Maury Wills, a Los Angeles Dodgers icon and one of the greatest base stealers in baseball history, died Monday night at his home in Arizona, the team announced. He was 89. The Dodgers will wear a patch on their jerseys to honor Mills the rest of the season.
“Maury Wills was one of the most exciting Dodgers of all-time,” Dodgers president and CEO Stan Kasten said in a statement. “He changed baseball with his base-running and made the stolen base an important part of the game. He was very instrumental in the success of the Dodgers with three world championships.”
A seven-time All-Star and the 1962 National League MVP, Wills helped return to the stolen base to prominence during a 14-year career that spanned 1959-72. He stole 104 bases in 1962, at the time the most by an AL or NL player in the 20th century, and finished his career with 586 steals. Wills is 20th on the career stolen base leaderboard.
Wills grew up in Washington, D.C. and spent eight seasons in the minor leagues before debuting with the Dodgers at age 26 in 1959. The speedy shortstop helped Los Angeles win the World Series that season, and the next year he became the first NL player to steal 50 bases in a season since Hall of Famer Max Carey in 1923.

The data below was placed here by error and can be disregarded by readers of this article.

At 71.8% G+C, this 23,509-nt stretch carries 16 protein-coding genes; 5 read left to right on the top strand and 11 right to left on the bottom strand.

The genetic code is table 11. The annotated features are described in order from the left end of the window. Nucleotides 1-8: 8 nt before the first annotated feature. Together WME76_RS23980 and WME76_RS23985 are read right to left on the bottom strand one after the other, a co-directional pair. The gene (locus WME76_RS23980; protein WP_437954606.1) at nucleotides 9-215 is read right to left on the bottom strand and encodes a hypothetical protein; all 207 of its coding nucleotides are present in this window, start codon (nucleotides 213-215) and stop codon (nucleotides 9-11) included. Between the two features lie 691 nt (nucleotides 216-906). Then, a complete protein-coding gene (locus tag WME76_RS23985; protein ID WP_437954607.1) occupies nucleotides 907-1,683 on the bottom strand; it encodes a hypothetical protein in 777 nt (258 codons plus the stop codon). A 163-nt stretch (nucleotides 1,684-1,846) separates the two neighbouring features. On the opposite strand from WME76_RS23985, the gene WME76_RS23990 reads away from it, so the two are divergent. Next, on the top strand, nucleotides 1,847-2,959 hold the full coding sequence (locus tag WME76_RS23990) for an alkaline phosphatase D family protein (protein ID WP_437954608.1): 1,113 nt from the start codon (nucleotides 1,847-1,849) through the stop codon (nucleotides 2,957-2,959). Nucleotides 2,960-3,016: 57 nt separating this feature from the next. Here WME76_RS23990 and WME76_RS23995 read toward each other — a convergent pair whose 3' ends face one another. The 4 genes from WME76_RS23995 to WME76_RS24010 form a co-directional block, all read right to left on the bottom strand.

During his peak from 1960-69, Wills hit .286/.335/.337 and averaged 54 stolen bases per year. He led the Dodgers to championships in 1959, 1963, and 1965, plus another NL pennant in 1966. During his MVP season Wills hit .299/.347/.373 with those 104 stolen bases. Wills retired with 2,134 career hits and led his league in steals every year from 1960-65.
Following a playing career that included stints with the Pirates (1967-68) and Expos (1969), as well as a return to the Dodgers (1969-72), Wills spent some time broadcasting and as a baserunning instructor with multiple teams, and also had an ill-fated stint as Mariners manager from 1980-81. He worked as a representative of the Dodgers Legends Bureau in recent years.
Wills appeared on the Baseball Writers Association of America’s Hall of Fame ballot every year from 1978-92, though he never received more than 40.6 percent of the vote, well short of the 75 percent needed for induction. Wills also appeared on the 2014 and 2022 Golden Eras Committee ballot, but again did not receive enough support to enter the Hall of Fame.
Wills is survived by his wife, Carla, and six children.